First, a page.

Radeon R9 270 

Released November, 2013
  • 900 MHz
  • 2 GB GDDR5
7.3 Out of 10

Explore 3 desktops with the Radeon R9 270

GPUBoss Review Our evaluation of the Radeon R9 270 among Desktop GPUs

Gaming

Radeon R9 270
7.7
Battlefield 3, Battlefield 4, Bioshock Infinite and 21 more

Graphics

Radeon R9 270
6.2
T-Rex, Manhattan, Cloud Gate Factor, Sky Diver Factor and 1 more

Computing

Radeon R9 270
6.9
Face Detection, Ocean Surface Simulation and 3 more

Performance per Watt

Radeon R9 270
7.8
Battlefield 3, Battlefield 4, Bioshock Infinite and 32 more

Value

Radeon R9 270
n.d.
Battlefield 3, Battlefield 4, Bioshock Infinite and 32 more

Noise and Power

Radeon R9 270
8.8
TDP, Idle Power Consumption, Load Power Consumption and 2 more

7.3

Overall Score

Radeon R9 270
7.3

Benchmarks Real world tests of the Radeon R9 270

Bitcoin mining Data courtesy CompuBench

Radeon R9 270
251.26 mHash/s
GeForce GTX 750 Ti
182.53 mHash/s

Face detection Data courtesy CompuBench

Radeon R9 270
57.24 mPixels/s
GeForce GTX 750 Ti
56.77 mPixels/s

T-Rex (GFXBench 3.0) Data courtesy CompuBench

Radeon R9 270
3,359.76

Manhattan (GFXBench 3.0) Data courtesy CompuBench

Radeon R9 270
3,717.7

Fire Strike Factor Data courtesy FutureMark

Radeon R9 270
49.6

Sky Diver Factor Data courtesy FutureMark

Radeon R9 270
312.65

Battlefield 4

Radeon R9 270
65

Crysis 3

Radeon R9 270
74

Reviews Word on the street for the Radeon R9 270

Specifications Full list of technical specs

gpu

GPU brand AMD
GPU name Curacao
Market Desktop
Clock speed 900 MHz
Turbo clock speed 925 MHz
Is dual GPU No
Reference card None

raw performance

Shading units 1,280
Texture mapping units 80
Render output processors 32
Compute units 20
Pixel rate 29.6 GPixel/s
Texture rate 74 GTexel/s
Floating-point performance 2,368 GFLOPS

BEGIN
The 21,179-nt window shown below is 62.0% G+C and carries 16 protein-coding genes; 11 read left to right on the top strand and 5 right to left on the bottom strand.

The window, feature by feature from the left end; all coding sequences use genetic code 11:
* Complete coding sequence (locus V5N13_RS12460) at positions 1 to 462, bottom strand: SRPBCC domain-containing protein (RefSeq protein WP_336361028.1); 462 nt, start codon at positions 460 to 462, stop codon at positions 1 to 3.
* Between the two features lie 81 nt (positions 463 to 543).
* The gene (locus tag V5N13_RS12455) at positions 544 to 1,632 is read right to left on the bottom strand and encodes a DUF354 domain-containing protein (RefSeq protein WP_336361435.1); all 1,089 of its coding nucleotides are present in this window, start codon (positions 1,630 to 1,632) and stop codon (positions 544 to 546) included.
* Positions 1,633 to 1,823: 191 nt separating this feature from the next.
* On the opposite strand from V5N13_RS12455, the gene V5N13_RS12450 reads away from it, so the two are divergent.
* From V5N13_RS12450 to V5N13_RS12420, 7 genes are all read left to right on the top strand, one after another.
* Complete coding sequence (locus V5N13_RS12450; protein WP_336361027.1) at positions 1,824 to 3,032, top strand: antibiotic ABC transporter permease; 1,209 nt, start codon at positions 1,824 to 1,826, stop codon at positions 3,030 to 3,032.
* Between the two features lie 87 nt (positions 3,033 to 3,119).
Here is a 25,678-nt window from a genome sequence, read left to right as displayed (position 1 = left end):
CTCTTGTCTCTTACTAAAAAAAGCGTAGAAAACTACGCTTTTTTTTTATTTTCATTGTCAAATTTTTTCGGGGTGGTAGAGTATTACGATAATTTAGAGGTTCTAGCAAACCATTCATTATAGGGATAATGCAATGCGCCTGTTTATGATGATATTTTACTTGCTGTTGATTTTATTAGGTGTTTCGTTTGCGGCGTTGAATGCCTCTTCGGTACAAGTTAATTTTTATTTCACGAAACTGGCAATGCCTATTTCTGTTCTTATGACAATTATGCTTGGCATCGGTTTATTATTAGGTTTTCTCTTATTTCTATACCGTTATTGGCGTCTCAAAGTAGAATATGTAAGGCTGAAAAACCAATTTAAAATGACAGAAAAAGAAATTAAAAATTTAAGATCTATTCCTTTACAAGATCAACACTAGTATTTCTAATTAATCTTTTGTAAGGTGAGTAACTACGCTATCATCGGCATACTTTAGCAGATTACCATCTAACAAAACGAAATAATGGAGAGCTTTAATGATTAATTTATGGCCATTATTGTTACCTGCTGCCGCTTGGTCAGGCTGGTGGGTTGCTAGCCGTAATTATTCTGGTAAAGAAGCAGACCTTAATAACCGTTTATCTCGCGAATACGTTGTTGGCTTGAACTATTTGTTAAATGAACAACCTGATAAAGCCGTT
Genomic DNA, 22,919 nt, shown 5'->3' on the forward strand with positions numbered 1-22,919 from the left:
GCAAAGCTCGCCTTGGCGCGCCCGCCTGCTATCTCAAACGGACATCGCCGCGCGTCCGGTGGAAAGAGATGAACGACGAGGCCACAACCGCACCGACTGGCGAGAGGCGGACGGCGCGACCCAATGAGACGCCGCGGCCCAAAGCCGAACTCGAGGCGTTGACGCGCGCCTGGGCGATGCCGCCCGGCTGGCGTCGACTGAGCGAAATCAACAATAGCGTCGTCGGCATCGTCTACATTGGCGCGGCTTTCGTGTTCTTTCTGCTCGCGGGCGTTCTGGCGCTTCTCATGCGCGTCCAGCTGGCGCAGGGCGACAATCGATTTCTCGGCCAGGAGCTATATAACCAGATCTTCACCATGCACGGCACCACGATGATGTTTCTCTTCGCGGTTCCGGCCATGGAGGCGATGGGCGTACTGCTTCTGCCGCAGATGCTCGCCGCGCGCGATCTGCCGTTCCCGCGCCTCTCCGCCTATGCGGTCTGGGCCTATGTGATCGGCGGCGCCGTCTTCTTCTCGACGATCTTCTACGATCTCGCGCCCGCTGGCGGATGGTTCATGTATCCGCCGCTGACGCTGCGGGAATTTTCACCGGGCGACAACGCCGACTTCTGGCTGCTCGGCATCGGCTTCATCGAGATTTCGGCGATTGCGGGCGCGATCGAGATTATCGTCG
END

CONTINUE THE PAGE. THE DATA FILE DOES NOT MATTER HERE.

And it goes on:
memory

Memory clock speed 1,400 MHz
Effective memory clock speed 5,600 MHz
Memory bus 256 bit
Memory 2,048 MB
Memory type GDDR5
Memory bandwidth 179.2 GB/s

noise and power

TDP 150W
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Comments

Showing 1 comment.
I highly recommend any R9 270, No matter what brand you buy, you are going to get a strong 1080p graphics card. You can get a R9 270 now for around $150-$179. I am glad to see prices go down and performance go up. And I will finally be happy when we can finally buy a High End GPU for around $90, And a Mid Range for around $60 And the lower Mid at around $30. To be honest that is how cards should be priced. It does not take much money at all to manufacture them, And they make well over %100 percent profit even with prices getting better. So it is nice to see them being more fair with prices. But we still need them to let go more. Gaming PC's are now the most popular gaming platform since the Xbox One and PS4, People are tired of paying insane prices for something that is just supposed to play games! Not only are they asking $200 too much for the PS4 and Xbox One, But you can't upgrade it, And you can't do near as much with console as you can with a gaming PC. And you can now get a decent gaming pc for about the same price of the Xbox One and PS4. So lowering GPU prices would be a smart move, They would sale much much more making more money than they did selling them at a slower rate with higher price tags. But anyway, The R9 270 is absolutely a solid performer! It not only beats the GTX 660 in performance but it matches the 660 Ti and comes very close to the GTX 760, Even out performing the GTX 760 in some games. Also this card scales very very well in crossfire, I saw a review on the R7 265 in crossfire and it came close to the GTX 780 non Ti, (link to review): http://www.youtube.com/watch?v=Tl0EYFfV_-c So I would say the R9 270 in crossfire would match most high end cards.
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